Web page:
Workplace harassment is front and centre on many employers’ agendas. Widely publicised allegations over recent months, and a shift in the public mood on the systemic issues that have been highlighted, have now also been given global prominence through social media campaigns such as #MeToo and TimesUp.

While the ground may be shifting more slowly across the UK in various traditional business sectors, nowhere is the issue of workplace harassment more prevalent than in the screen and theatre industries. Large casual and freelance workforces, coupled with long hours, stressful deadlines, shifting teams and variable workplaces across studios, on-set and on-location, have led to unwelcome outcomes as well as uncertainty on the part of some organisations on what their obligations are to individuals and how to respond.

This Law-Now explores the recently published BFI principles on workplace harassment, which will affect how businesses in this sector prevent and respond to concerns and complaints of bullying and harassment.

What has been published?

Hot off the heels of Anti-Harassment Guidelines published in January 2018 by the Producers Guild of America (PGA), the BFI in conjunction with BAFTA has published a short set of Principles and accompanying Guidance on tackling harassment and bullying in the screen industries.

The Principles cover the following:

  1. Everyone is responsible for creating and maintaining an inclusive workplace that is positive and supportive.
  2. Recognition that harassment may be unlawful under the Equality Act 2010.
  3. Employers accept their responsibilities under the Health and Safety at Work Act 1974.
  4. No tolerance for bullying and harassment, including sexual harassment, and processes will be put in place for reporting and investigation of these serious issues.
  5. Recognition that bullying and harassment can have significant advice impacts on productivity, health and well-being of people affected and working to eradicate it. Adequate protections will be put in place and appropriate actions will be taken against those found to have bullied or harassed.
  6. Recognition of the value of inclusivity and difference, learning from others and considering people without prejudice or favour. Relationships will be built on mutual respect and feedback given constructively.
  7. Recognition that reporting bullying and harassment can be intimidating. Confidentiality will be respected where possible and the process of reporting should be clear and straightforward. Investigations will be undertaken objectively and individuals who come forward will not suffer reprisal or victimisation.
  8. Respect for each other’s dignity, regardless of seniority of role in an organisation.

Whist in many respects the above seem common sense, BFI and BAFTA are seeking to set the tone of behaviour within this industry and aim to prevent behaviour that causes harm or detriment to individuals and, where prevention has not been possible, limit organisations’ exposure to legal action.

Who is covered?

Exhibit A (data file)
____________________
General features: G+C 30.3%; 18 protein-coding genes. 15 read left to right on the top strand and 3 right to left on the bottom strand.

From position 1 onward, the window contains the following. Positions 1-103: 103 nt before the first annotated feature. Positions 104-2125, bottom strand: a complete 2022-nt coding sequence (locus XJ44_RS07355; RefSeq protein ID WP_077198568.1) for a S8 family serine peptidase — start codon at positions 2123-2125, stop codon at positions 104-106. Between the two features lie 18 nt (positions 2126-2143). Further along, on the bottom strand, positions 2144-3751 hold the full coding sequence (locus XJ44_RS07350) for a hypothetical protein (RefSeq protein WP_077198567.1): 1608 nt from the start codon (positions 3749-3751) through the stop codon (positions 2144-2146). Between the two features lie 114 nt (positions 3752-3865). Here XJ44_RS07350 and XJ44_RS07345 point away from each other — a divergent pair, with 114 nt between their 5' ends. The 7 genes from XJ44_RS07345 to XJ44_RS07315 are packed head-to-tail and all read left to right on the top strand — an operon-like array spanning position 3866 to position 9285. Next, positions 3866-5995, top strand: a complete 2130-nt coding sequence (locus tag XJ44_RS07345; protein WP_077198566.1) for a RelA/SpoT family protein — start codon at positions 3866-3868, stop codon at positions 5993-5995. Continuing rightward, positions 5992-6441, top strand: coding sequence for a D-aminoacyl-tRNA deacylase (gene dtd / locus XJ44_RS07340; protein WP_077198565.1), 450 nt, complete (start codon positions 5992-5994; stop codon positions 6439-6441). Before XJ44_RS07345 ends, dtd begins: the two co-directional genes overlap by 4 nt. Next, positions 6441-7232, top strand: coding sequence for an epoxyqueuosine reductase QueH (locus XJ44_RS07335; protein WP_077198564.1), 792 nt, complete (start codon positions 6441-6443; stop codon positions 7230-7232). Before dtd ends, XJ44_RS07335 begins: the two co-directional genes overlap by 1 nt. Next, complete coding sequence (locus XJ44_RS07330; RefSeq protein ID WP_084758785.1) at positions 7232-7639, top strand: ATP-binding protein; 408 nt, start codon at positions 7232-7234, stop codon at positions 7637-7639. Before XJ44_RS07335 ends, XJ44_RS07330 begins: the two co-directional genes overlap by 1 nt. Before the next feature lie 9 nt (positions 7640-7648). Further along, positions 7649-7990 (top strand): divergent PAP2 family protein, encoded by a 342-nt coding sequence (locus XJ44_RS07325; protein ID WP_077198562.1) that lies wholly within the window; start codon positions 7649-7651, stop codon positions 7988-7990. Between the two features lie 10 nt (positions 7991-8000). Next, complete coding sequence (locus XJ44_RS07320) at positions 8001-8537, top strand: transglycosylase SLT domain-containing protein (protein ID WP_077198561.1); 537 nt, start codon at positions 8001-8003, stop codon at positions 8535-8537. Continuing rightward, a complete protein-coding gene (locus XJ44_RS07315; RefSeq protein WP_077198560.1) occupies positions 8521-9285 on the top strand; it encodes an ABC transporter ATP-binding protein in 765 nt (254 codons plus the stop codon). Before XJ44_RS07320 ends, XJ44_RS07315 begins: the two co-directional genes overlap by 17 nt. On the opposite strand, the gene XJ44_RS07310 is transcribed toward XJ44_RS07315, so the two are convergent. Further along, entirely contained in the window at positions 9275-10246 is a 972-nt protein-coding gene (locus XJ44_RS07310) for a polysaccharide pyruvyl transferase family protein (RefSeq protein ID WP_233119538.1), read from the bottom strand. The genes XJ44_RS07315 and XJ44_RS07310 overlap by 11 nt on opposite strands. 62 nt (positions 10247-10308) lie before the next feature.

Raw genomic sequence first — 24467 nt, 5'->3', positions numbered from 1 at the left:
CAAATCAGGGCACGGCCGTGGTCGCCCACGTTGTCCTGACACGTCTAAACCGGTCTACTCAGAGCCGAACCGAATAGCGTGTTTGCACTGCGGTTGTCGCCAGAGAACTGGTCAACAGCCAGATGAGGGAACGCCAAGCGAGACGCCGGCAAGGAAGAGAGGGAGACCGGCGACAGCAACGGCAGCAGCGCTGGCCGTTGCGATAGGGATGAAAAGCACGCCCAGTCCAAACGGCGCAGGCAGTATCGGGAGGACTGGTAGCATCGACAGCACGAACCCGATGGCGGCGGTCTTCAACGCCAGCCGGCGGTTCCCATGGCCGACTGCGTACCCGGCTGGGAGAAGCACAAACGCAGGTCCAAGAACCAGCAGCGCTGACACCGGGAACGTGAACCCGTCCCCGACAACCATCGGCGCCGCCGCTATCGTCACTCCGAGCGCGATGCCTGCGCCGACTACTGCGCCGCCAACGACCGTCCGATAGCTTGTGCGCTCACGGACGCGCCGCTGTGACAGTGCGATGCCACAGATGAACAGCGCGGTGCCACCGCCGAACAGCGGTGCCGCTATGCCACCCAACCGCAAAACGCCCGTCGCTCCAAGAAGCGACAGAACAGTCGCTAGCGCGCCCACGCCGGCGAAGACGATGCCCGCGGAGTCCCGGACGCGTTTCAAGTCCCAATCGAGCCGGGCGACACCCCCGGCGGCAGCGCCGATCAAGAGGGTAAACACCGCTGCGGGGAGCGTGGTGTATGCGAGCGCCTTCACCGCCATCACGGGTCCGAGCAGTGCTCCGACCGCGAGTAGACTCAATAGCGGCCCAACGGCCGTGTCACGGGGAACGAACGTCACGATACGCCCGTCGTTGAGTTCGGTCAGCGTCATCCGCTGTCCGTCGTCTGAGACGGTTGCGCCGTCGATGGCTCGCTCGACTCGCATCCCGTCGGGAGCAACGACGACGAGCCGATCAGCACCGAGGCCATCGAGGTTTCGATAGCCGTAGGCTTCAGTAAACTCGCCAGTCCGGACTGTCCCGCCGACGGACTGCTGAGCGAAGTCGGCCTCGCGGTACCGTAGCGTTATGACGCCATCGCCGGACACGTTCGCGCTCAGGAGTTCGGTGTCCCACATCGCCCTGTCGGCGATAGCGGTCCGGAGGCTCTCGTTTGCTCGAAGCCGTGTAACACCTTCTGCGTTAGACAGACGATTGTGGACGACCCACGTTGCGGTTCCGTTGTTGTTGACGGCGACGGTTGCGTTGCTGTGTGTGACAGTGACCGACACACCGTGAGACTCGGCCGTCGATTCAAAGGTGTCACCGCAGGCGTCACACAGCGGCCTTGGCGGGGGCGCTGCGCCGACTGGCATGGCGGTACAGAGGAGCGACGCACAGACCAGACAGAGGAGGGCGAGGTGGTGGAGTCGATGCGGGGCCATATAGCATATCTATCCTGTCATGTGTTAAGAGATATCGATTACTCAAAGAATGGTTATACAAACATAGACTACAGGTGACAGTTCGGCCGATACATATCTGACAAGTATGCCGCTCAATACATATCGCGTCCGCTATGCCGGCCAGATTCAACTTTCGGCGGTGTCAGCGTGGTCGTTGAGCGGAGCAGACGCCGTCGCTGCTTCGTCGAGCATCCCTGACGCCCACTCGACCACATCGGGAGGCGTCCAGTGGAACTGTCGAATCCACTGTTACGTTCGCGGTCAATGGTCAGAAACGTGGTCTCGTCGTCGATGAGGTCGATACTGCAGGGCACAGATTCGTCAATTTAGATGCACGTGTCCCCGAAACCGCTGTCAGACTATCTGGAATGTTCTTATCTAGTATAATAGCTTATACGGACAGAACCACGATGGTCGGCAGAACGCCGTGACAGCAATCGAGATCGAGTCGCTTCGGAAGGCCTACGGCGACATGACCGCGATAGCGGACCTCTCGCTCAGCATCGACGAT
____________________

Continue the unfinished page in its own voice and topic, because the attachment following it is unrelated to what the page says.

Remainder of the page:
These Principles cover all employers, employees, officers, workers, agency workers, trainees volunteers, trustees and freelancers.

What does it mean for my business?

It will become a condition of receipt of BFI funding or association with the BFI and certain named organisations (such as BAFTA, BBC Films, Film4, Motion Picture Association, UK Screen Alliance and many others) that the funded business signs up to the Principles and adopts a zero tolerance approach to breaches of them. The Principles will become embedded in the BFI’s Diversity Standards.

In addition, all contracts with employers, employees, officers, workers, agency workers, trainees volunteers, trustees and freelancers should include provisions covering the following:

  • The individual shall comply with the Principles (as amended from time to time)
  • Breaches of the Principles may lead to disciplinary action and/or termination of the contract
  • Individuals should familiarise themselves with the Principles and the Guidance and act in accordance with the information and advice.

The accompanying Guidance sets out practical advice for employers as well as individuals who may experience or witness inappropriate conduct. It includes a helpful section on duties and responsibilities of managers, heads of departments and team leaders, which sets out expectations for facilitating a positive workplace and responding to concerns appropriately. “Top tips” include knowledge of individuals’ personal responsibilities, ensuring policies are written and up to date, ensuring a clear process and clear accountability for investigating complaints and promoting the principles and processes. It also cautions against remaining a bystander where inappropriate conduct is witnessed but no action taken. Finally, it recommends training to gain confidence in challenging and tackling inappropriate behaviour.

Our previous Law-Now on Tackling Workplace Harassment also sets out our recommended five key steps for employers to consider and includes guidance on creating positive messages and taking proactive steps to try to prevent legal issues arising.

What do businesses need to do?

If your business operates in the screen industries and is likely to be covered by the BFI Principles, ensure that these are adopted within your employment practices. Even if you are not specifically covered, these guidelines provide a more-than-sensible approach to managing internal practices. You can start by auditing your internal practices as follows:

  • Revisit internal policies and procedures – update and refine as necessary
  • Review and update employment contracts as well as agreements with freelancers, agencies and other casual workers
  • Consider employee relations and staff communications – how will you ensure a zero tolerance approach is adopted by everyone
  • Consider your existing and future training needs